Given the long term nature and complexity of PPP projects, it is not uncommon for there to be some form of disagreement or dispute during the contract management period. Disputes have the potential to damage the relationship between the Project Company and the Procuring Authority. In addition, while they are being resolved there is a risk that the service levels will be affected. The most important goal of any party involved in dispute resolution is to make decisions that will ensure the project moves forward in a viable and sustainable manner while maintaining value for money.
The Procuring Authority and the Project Company may have differing opinions on a range of issues where they have conflicting interests. In this chapter reference to a disagreement is to a disagreement which is not the subject of a formal dispute resolution mechanism. Reference to a dispute is reference to a disagreement where formal dispute resolution mechanisms are implemented. Typical dispute resolution mechanisms are detailed in Section 5.1 (Background).
The Procuring Authority should focus on avoiding disagreements turning into disputes where possible. There are, however, a variety of reasons why disputes arise and they will not always be avoidable. When disputes do arise the focus will need to shift to managing the disputes appropriately to reach a conclusion quickly and in a cost-effective manner while also maintaining a strong relationship between the contractual parties.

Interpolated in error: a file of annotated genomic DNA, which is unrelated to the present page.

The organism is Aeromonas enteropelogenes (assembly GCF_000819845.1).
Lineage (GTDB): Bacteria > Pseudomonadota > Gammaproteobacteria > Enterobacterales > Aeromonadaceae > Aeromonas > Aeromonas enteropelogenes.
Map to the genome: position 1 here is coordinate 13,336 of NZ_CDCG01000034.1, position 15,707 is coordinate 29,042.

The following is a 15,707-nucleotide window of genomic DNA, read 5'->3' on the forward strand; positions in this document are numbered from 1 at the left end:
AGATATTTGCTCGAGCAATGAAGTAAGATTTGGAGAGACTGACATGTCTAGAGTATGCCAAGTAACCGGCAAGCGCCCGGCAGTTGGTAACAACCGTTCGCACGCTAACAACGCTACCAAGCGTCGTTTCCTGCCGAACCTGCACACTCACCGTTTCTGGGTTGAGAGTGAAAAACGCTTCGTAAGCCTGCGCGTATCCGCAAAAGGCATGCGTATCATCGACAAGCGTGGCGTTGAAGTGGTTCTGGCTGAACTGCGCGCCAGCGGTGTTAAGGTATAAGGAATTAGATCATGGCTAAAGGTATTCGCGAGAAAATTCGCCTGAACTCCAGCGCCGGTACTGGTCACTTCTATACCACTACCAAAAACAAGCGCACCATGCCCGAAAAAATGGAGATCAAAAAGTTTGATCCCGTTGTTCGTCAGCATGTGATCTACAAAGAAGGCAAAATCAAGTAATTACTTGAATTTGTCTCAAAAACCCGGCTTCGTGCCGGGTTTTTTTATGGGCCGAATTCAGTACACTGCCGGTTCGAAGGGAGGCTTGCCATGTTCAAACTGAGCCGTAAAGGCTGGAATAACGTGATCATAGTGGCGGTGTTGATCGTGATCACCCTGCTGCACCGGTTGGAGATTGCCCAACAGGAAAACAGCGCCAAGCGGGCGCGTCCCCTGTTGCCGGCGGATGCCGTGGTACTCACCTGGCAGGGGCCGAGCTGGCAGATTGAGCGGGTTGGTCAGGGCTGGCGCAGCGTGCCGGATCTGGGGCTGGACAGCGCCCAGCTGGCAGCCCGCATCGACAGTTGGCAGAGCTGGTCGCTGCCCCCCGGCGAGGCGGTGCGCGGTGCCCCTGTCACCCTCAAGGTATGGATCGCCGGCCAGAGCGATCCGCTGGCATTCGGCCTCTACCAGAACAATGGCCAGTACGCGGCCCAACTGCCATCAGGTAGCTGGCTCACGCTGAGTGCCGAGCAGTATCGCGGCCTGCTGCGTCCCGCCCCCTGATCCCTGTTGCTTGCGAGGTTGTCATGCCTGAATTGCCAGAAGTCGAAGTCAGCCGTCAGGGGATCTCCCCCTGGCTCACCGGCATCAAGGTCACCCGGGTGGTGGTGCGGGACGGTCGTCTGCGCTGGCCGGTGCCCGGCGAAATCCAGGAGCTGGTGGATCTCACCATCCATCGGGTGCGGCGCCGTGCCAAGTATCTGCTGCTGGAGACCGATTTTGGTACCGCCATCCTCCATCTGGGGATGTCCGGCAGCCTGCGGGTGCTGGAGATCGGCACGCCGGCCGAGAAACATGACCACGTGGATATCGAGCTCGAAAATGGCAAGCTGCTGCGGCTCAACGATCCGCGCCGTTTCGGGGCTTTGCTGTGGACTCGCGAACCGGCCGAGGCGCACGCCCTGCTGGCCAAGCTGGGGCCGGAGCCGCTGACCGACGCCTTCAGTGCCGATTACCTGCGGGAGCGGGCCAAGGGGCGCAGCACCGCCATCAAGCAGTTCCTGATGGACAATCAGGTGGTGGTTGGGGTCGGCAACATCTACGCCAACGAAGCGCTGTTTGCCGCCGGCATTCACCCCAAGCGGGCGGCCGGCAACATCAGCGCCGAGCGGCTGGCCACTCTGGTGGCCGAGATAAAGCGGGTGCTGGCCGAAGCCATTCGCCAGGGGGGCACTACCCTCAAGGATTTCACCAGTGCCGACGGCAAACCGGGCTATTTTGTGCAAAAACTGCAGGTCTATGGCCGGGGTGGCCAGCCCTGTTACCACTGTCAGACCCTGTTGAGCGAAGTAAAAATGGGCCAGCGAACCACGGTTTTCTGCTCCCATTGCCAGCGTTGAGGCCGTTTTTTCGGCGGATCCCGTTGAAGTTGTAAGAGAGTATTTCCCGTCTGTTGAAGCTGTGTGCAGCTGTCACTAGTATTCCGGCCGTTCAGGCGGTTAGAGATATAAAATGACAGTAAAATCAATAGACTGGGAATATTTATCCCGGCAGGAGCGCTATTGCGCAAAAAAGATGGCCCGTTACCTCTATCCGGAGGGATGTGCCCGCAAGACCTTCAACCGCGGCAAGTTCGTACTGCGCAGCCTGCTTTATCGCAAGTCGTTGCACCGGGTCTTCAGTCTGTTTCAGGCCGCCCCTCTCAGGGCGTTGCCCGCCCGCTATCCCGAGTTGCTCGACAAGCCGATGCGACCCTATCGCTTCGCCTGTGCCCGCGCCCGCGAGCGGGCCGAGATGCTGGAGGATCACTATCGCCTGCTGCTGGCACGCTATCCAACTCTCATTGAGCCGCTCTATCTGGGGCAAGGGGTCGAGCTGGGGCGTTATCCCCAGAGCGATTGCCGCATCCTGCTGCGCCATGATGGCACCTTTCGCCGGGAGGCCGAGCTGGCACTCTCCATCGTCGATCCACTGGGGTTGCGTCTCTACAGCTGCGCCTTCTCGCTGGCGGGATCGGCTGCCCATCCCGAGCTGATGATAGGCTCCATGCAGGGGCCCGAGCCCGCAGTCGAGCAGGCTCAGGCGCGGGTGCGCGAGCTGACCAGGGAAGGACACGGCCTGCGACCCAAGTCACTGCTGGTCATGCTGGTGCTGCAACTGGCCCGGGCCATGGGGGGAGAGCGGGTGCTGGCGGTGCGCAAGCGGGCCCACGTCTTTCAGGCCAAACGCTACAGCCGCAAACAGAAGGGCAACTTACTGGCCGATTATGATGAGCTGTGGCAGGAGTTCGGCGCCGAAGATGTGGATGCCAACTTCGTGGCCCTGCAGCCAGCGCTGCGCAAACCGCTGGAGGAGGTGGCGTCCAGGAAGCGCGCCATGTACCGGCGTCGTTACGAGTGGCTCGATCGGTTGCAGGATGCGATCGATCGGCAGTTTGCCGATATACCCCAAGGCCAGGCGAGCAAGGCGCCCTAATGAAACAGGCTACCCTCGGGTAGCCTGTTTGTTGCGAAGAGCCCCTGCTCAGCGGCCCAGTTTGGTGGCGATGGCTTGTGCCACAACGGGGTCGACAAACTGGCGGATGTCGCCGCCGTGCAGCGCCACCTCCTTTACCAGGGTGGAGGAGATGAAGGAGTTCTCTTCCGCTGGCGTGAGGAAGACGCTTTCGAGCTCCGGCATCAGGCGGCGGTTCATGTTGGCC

This chapter provides a background to disagreements and disputes in PPP contracts in Section 5.1 (Background) and provides guidance on managing disagreements and disputes. The key elements of successfully managing disagreements and disputes are summarised below and detailed in Section 5.2 (Guidance).
A. Understand the rights and obligations of the Procuring Authority and use contractual provisions to protect the rights of the Procuring Authority rather than as punitive measures
B. Monitor the performance of the Project Company to be aware potential issues of and to mitigate the risk of disputes
C. Be receptive to claims and settle them early, where it is appropriate to do so
D. Treat disagreements and disputes objectively: Do not allow a poor relationship with the Project Company to affect the approach taken to a dispute and do not let the existence of a dispute affect an otherwise positive relationship
E. Clarify ambiguous and unclear contract drafting before it leads to a dispute
F. Ensure settlement agreements are prepared with appropriate legal input to ensure the dispute or disagreement is unambiguously resolved
G. Consider the full costs of escalating a dispute and the chosen dispute resolution mechanism
H. Actively seek out negotiated outcomes to disagreements and disputes as such outcomes have the potential to be significantly more efficient
I. Appropriately prepare for and assemble adequate resources before entering into negotiation
J. Consider associated private partners (including the construction contractor) in the resolution of disagreements and disputes related to them
K. Consider mediation where a more structured approach to negotiation is required
L. Appoint the right mediator for both parties
M. Utilise Dispute Resolution Boards where available
N. Set up the Dispute Resolution Board before a dispute arises, but also consider the changing needs of the Dispute Resolution Board for the project
O. Appoint the right Dispute Resolution Board for both parties
P. Where available consider expert determination for disputes that are of a technical nature
Q. Appoint the right expert for expert determination
R. Consider the full implications of moving a dispute to court or arbitration
S. Choose the right arbitrator(s)
T. Prepare to provide detailed evidence when moving a dispute to court or arbitration
Section 5.3 (Summary data analysis) provides a summary of the data analysis with respect to disputes.